What’s Next For Atomic Layer Etch? - A "must-read" status report about ALE discussing its different configurations (from plasma to thermal ALE) to obtain (an)isotropic etches with control at the Angstrom-level. Steven George and myself are quoted. https://t.co/BS2XXfXCW9— Erwin Kessels (@ErwinKessels) November 19, 2017
Sunday, November 19, 2017
Atomic Layer Etching is entering HVM for sub 14 nm Logic
After years in R&D, several fab tool vendors last year finally began to ship systems based a next-generation technology called atomic layer etch (ALE).
ALE is is moving into 16/14nm, but it will play a big role at 10/7nm and beyond. The industry also is working on the next wave of ALE technology for advanced logic and memory production.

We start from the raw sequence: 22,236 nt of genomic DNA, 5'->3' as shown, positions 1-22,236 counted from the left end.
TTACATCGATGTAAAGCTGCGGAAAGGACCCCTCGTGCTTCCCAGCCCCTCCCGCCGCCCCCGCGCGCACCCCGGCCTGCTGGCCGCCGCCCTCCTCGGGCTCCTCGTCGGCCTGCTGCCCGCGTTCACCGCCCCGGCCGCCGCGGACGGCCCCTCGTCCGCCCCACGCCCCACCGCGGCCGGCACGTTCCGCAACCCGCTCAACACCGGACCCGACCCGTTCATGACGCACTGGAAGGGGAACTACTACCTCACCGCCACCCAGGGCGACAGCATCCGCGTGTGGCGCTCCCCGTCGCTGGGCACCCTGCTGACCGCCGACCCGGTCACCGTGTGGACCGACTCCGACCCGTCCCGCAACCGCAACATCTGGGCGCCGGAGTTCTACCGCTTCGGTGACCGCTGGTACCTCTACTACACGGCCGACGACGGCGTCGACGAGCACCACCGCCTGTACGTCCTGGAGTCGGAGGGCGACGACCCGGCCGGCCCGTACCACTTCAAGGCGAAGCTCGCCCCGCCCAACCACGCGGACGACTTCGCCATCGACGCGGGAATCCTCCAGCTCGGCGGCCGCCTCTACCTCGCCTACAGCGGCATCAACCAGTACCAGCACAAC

Used by chipmakers for years, traditional etch systems remove materials on a continuous basis in devices. Considered a next-generation etch technology, ALE selectively removes targeted materials at the atomic scale without damaging other parts of the structure. For example, ALE can be used to remove materials in a structure to form trenches with gaps on the order of 10 to 15 angstroms or 5 atoms wide. (An angstrom is 0.1nm.)
Applied Materials Centris Sym3 is one of the Applied Materials offering for ALE. It can be configured to handle plasma ALE for anisotropic etch applications, such as self-align contacts and spacer-based patterning.
Applied Materials, Hitachi High-Technologies, Lam Research and TEL are among the suppliers of ALE tools in the market. Today, ALE represents a tiny percentage of the overall etch market. In total, the worldwide dry etch business is projected to reach $9.6 billion in 2017, up from $7.2 billion in 2016, according to Gartner.
Full article : "What’s Next For Atomic Layer Etch?" by Mark Lapedus, Semiconductor Engineering (LINK)